0114 – The city is caught in the middle of an incredible mess of hypocrisy and stupidity between drug enforcement and harm reduction, says Mayor Leonard Krog. And he is fed up with the runaround on drug use.

His comment came during debate on changing zoning regulations to encompass supervised consumption. The News Bulletin quoted him as saying the provincial and federal governments have to step up and address the hypocrisy of trying to restrict the use of substances while health officials ensure that they take the drugs so they don’t die in the process, Krog said. He termed it ridiculous on every level. He also called of a national referendum on the drug and homelessness crisis.

Council voted 7-2 to create new zoning amendments to define the definition of medical offices, excluding supervised consumption but potentially allowing for other drug addiction treatment services, and also refer discussion of supervised consumption sites to the city’s health and housing task force.

Police seek driver of hit-and-run incident

0115 - Nanaimo RCMP are looking for the driver of a van involved in a hit and run accident January 3rd, 2020, in the parking lot of a Petro Can gas station, located at 4320 Uplands Drive. The driver of the vehicle that was struck, was sent to local hospital, with serious but non-life threatening injuries. EHS and Police responded to the incident.

Investigators spoke with the injured female driver, age 53, and an independent witness. Both said, the injured driver had opened her side door and was egetting out of her vehicle, when the other vehicle backed up, pinning the victim’s arm between the door post and frame of her vehicle. Several people yelled for the driver to stop who went forward and drove away. 

The suspect driver was described as an elderly, heavy set white female, with white hair and some dark streaks. The vehicle is described as a dark grey van, with no hubcaps on the back wheels, and a handicap sign hanging in the front window. 

If anyone has information on the identity of the driver or of the vehicle involved, please call the Nanaimo RCMP at 250-754-2345.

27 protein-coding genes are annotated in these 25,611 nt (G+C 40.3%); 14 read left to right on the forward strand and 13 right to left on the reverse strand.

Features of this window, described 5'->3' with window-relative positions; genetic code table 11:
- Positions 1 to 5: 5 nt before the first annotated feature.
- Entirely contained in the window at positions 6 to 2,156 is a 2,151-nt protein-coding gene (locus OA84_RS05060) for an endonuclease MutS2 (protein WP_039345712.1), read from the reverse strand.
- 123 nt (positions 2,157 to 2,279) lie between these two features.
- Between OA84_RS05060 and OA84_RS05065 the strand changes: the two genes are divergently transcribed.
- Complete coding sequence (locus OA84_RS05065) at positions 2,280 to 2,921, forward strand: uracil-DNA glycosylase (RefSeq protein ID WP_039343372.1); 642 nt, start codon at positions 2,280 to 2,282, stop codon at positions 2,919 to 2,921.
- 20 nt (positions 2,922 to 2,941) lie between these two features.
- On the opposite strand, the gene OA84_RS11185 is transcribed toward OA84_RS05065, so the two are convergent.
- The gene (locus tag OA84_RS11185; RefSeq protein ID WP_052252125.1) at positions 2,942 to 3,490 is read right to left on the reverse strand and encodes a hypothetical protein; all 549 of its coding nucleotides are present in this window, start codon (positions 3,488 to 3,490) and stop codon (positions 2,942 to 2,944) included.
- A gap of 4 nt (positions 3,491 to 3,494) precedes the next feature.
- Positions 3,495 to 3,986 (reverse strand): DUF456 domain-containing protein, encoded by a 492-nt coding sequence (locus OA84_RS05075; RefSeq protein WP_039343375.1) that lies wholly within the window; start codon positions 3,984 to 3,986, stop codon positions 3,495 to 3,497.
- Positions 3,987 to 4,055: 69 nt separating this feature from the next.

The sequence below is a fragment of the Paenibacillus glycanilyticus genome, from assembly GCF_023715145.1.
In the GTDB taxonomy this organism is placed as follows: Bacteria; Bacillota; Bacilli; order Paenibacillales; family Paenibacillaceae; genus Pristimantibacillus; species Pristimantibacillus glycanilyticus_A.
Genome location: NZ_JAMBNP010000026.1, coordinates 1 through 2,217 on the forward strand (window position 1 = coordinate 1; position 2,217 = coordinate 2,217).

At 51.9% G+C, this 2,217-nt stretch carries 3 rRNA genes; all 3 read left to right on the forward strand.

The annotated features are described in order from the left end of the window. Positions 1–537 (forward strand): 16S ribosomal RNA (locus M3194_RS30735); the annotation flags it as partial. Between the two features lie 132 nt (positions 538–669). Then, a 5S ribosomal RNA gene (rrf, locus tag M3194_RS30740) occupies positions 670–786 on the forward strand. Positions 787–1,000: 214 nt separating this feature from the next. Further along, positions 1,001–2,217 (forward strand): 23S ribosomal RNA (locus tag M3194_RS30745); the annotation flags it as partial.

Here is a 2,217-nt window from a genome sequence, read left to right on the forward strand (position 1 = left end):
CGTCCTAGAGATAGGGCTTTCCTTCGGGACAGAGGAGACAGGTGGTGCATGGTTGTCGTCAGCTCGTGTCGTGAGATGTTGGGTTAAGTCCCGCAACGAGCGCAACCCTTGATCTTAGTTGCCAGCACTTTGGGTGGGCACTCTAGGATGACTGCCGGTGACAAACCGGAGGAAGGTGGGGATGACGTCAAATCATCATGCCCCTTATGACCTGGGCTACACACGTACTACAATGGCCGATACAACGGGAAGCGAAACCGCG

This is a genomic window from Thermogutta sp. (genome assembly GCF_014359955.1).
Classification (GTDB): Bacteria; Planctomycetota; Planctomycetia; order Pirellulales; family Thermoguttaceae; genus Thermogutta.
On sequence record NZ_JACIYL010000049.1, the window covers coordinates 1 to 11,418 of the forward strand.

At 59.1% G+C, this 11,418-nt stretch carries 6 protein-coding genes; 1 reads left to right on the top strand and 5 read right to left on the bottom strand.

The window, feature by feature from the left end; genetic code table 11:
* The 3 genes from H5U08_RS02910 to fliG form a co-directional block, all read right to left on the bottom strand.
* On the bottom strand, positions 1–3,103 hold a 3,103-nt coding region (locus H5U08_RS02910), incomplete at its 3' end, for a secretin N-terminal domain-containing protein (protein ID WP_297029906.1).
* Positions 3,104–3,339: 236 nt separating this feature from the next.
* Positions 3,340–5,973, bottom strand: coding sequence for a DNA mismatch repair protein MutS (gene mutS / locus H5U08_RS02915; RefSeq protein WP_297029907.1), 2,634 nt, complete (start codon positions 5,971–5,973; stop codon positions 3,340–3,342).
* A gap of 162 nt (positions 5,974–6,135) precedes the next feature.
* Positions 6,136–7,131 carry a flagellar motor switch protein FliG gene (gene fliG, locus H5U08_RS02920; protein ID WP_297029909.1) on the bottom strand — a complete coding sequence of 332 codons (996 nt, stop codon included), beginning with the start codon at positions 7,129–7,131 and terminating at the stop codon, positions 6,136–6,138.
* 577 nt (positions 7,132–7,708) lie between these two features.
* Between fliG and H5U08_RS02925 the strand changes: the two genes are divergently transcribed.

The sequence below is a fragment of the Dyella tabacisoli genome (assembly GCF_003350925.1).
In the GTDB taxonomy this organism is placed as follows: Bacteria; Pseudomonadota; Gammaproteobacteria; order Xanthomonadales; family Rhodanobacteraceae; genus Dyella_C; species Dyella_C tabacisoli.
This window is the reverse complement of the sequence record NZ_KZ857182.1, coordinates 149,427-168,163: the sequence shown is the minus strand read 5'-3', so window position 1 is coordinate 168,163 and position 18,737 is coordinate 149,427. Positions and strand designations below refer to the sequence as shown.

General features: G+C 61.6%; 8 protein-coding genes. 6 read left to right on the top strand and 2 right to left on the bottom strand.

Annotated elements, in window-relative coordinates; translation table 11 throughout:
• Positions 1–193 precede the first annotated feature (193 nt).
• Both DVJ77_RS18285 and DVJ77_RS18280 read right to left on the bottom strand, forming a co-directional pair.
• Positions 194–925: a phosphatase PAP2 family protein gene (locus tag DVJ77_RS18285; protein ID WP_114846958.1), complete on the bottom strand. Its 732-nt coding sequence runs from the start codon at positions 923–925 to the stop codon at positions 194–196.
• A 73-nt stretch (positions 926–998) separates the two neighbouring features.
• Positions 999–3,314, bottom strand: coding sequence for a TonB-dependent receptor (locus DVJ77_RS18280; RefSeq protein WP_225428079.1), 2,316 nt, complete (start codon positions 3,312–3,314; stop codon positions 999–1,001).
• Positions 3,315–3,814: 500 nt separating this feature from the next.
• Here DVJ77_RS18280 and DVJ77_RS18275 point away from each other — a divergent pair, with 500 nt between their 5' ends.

UN rules on Indigenous rights under the microscope

Brian McGuigan

CANCELLED due to weather conditions. It will now be held next Tuesday.

0114 – An expert in Aboriginal and treaty rights will explain the impact of the The United Nations Declaration on the Rights of Indigenous Peoples (UNDRIP) Wednesday at the monthly Chamber of Commerce luncheon at the Coast Bastion.

B.C. passed legislation requiring the province to align the laws of BC with the UN. Brian McGuigan of the Canadian Association of Petroleum Producers will explain the implications of that legislation, particularly in the natural resource sector.

McGuigan has 25 years of experience specializing in Aboriginal and treaty rights with extensive experience in negotiations. He has acted for First Nations, federal, provincial, territorial governments and project proponents. 

He has extensive experience in negotiation of agreements having negotiated and prepared: 

  • Consultation and benefit agreements on behalf of both First Nations and industry in oil and gas, renewable energy and mining. 
  • Treaty and self-government agreements in the Yukon as Chief Federal Negotiator as well as several other precedent setting agreements involving the exercise of First Nations powers to pass laws with respect to taxation and the administration of justice. 
  • Fisheries agreements as the lead negotiator in the Atlantic Canadian fishery following the Supreme Court of Canada decisions in Marshall. 

McGuigan led the development of the Government of Alberta First Nations consultation policy adopted in 2005 and has been involved in consultation matters since that time. 
He is now Manager, Aboriginal Policy at the Canadian Association of Petroleum Producers.

Three fires set in North end trash bins

RCMP are investigating three separate fires in dumpsters and recyclable materials in north Nanaimo early Monday and Tuesday,.

The first fire occurred at Woodgrove Centre shortly before 1:30 a.m. Monday and was knocked down with fire extinguishers by mall security before firefighters arrived.

Two more fires were set in dumpsters at the ABC Family Restaurant and the McDonald’s trash storage area on Mary Ellen Drive at about 1 a.m. Tuesday. SEE MORE

Homeless task force enlists professional services

Coun. Don Bonner

0114 - Nanaimo’s Health and Housing Task Force has enlisted Turner Strategies and HelpSeeker to address community challenges of homelessness. The task force was created by city council with the Nanaimo Homeless Coalition and United Way.

The team will be led by Dr. Alina Turner and a national team who has successfully supported more than 100 communities in similar efforts across Canada, including Calgary, Medicine Hat, Lethbridge and Abbotsford. 

“We have brought together the right decision-makers and frontline service agencies to tackle homelessness leveraging our combined resources and will,” says Signy Madden, Executive Director of the United Way and a member of the Task Force. “This project is an important step to making a difference for our community and helping those who need it most.”